“I think this is the first time in many years that this hospital in conjunction with the other providers on Martha’s Vineyard will be able to take care of the people who are residents of Martha’s Vineyard,” Dr. Nieder said.

Though the hospital administration is optimistic about staffing, space is also a challenge.

Nurse practitioner Anne Marie Bell. — Jeanna Shepard

“The ratio is you should have three exam rooms per provider,” Ms. Schepici said. “Right now, we have about 1.2 per provider.”

She said the hospital is working with the Martha’s Vineyard Commission and the state health department to move some administrative services to vacated Windemere space to open up more room for primary care.

For many Islanders, including vulnerable populations such as those who are poor, uninsured, or not fluent English speakers, Island Health Care near the Triangle in Edgartown is a major provider of primary care. The clinic is a federally qualified community health center. It receives about $1.2 million in federal funds annually to expand access to care.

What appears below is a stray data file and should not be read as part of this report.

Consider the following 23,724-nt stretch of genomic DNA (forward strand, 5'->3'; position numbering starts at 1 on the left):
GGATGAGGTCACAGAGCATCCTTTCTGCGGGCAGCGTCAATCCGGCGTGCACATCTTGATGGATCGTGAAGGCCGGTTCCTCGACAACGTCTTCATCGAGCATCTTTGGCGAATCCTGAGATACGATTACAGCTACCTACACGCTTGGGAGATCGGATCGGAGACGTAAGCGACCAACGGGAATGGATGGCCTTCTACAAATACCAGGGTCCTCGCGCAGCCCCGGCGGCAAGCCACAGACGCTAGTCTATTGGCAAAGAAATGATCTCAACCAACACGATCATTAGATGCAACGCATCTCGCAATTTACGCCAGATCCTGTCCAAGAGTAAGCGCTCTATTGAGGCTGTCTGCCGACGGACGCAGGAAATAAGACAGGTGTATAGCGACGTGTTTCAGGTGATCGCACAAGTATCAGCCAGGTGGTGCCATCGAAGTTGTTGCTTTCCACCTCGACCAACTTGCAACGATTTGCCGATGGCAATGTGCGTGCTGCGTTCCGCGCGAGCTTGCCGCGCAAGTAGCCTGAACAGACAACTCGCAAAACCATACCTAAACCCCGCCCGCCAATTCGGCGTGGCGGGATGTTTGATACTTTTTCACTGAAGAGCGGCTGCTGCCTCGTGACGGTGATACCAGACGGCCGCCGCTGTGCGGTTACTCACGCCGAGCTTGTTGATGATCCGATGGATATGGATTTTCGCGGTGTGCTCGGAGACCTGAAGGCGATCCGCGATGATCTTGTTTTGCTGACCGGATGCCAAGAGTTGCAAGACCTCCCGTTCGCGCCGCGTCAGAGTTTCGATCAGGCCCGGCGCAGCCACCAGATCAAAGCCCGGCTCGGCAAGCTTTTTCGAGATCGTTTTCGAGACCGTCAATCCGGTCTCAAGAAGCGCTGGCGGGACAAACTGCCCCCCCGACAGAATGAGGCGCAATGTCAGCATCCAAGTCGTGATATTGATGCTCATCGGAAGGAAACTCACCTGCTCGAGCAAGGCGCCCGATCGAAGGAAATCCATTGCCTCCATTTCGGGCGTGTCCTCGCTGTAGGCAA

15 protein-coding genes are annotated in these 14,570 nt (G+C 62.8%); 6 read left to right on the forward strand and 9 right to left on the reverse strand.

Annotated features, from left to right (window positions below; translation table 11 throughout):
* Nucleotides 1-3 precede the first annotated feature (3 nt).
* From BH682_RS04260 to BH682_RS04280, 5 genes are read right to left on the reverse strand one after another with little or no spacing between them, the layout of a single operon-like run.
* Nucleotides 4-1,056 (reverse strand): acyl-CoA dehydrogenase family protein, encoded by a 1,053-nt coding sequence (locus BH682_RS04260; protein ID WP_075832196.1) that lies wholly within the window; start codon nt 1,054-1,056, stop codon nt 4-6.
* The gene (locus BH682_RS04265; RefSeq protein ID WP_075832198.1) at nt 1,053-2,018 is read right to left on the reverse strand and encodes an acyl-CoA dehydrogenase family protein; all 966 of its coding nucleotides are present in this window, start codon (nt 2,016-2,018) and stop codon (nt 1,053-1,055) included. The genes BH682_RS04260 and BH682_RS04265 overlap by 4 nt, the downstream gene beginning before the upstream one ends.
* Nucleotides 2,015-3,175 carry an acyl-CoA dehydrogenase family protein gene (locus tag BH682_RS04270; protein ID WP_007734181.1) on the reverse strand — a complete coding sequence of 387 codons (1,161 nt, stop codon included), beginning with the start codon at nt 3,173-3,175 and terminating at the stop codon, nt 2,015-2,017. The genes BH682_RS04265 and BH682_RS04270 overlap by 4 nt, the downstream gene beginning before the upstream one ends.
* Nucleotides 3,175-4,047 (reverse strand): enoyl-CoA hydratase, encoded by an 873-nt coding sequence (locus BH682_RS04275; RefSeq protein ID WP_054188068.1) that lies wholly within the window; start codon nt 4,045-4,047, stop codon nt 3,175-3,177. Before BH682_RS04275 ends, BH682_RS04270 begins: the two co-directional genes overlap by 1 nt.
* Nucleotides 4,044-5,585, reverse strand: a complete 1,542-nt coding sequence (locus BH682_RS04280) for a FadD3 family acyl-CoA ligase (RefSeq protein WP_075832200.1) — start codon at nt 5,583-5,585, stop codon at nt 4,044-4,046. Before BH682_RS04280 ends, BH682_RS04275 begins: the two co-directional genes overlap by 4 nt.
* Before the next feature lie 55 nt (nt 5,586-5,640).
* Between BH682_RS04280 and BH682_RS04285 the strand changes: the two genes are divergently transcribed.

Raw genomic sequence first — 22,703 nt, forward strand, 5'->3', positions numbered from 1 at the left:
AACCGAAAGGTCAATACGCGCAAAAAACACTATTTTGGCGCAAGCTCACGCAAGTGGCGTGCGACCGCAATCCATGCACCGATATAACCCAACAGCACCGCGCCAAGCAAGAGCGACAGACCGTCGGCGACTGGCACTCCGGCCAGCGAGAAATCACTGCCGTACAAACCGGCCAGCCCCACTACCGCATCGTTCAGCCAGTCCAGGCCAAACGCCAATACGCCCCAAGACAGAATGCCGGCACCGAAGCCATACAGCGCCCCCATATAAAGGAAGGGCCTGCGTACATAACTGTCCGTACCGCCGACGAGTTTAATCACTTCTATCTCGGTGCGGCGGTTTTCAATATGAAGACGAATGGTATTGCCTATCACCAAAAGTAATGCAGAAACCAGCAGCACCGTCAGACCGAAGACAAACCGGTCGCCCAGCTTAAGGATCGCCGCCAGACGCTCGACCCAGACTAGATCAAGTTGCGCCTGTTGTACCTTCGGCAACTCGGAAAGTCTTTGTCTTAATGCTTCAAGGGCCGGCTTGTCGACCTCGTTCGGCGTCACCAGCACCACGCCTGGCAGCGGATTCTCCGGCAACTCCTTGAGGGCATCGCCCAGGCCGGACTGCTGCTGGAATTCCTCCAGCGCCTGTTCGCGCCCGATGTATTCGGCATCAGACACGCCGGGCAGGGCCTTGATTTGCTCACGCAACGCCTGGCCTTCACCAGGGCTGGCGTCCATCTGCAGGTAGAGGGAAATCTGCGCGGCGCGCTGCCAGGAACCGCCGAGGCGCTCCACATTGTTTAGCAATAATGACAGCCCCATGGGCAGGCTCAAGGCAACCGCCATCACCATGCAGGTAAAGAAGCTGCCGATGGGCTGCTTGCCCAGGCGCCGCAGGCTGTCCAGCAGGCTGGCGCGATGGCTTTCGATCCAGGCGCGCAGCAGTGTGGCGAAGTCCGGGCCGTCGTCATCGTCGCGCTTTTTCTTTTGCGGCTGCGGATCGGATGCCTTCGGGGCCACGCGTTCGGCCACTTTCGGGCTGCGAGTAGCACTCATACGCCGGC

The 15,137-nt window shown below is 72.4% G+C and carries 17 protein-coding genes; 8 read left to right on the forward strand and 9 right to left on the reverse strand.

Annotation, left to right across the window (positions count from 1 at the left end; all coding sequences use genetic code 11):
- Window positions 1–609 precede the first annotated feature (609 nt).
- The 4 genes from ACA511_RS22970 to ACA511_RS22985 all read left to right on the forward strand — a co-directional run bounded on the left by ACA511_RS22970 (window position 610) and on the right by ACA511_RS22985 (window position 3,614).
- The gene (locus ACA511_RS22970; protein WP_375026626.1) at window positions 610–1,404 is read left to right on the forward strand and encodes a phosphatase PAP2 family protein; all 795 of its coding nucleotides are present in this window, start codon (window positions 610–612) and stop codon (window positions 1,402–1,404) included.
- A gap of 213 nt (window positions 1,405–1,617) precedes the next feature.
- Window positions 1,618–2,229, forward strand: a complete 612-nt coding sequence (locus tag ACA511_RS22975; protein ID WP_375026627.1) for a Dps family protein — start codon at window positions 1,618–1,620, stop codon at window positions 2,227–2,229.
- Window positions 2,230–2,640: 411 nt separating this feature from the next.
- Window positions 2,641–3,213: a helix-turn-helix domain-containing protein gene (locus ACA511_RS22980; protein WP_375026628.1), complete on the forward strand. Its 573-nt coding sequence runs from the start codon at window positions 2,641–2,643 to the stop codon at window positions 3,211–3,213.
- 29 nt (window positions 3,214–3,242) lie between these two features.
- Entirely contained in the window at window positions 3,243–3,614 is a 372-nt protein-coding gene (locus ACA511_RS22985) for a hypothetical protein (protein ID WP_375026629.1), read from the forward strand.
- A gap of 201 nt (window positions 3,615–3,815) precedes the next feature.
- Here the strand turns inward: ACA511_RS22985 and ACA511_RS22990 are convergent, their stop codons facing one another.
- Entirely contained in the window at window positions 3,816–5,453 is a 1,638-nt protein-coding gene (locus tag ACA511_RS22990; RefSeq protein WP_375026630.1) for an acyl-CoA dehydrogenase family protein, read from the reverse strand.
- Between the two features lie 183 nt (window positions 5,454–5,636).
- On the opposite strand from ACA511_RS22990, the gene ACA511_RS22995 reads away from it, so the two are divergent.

Clinic founder and CEO Cynthia Mitchell says Island Health Care sees 4,000 patients each year. The facility has expanded hours and added an external clinic space in a refurbished RV next to the building to keep up with demand. The 34-foot mobile clinic was a gift from Duffy Health Center in Hyannis, which no longer needed it.

“There are more people who want to be here than we have the space to serve,” Ms. Mitchell said. “We’re open until 8 p.m. four days a week, open all day Saturdays, so we do what we can.”

Island Health Care also uses a team-based model similar to the approach at the hospital, but at the clinic, nurse practitioners provide primary care. Two collaborating physicians are available part time to review prescriptions, but neither sees patients.

“Currently in Massachusetts, a nurse practitioner can practice as independently as a physician with the exception of a very small prescription component,” Ms. Mitchell said.

Nurse practitioners typically begin as nurses, then pursue higher education. At a minimum, they have a master of science degree in nursing. The clinic employs five nurse practitioners, who together add up to three and a half full-time employees. In the clinic’s team approach, teams include nurse practitioners, nurses, medical assistants and receptionists.

“You use people at the top of their licenses,” Ms. Mitchell said. “Nurses can do a lot, and, frankly, medical assistants can do a lot to take the pressure off the provider.”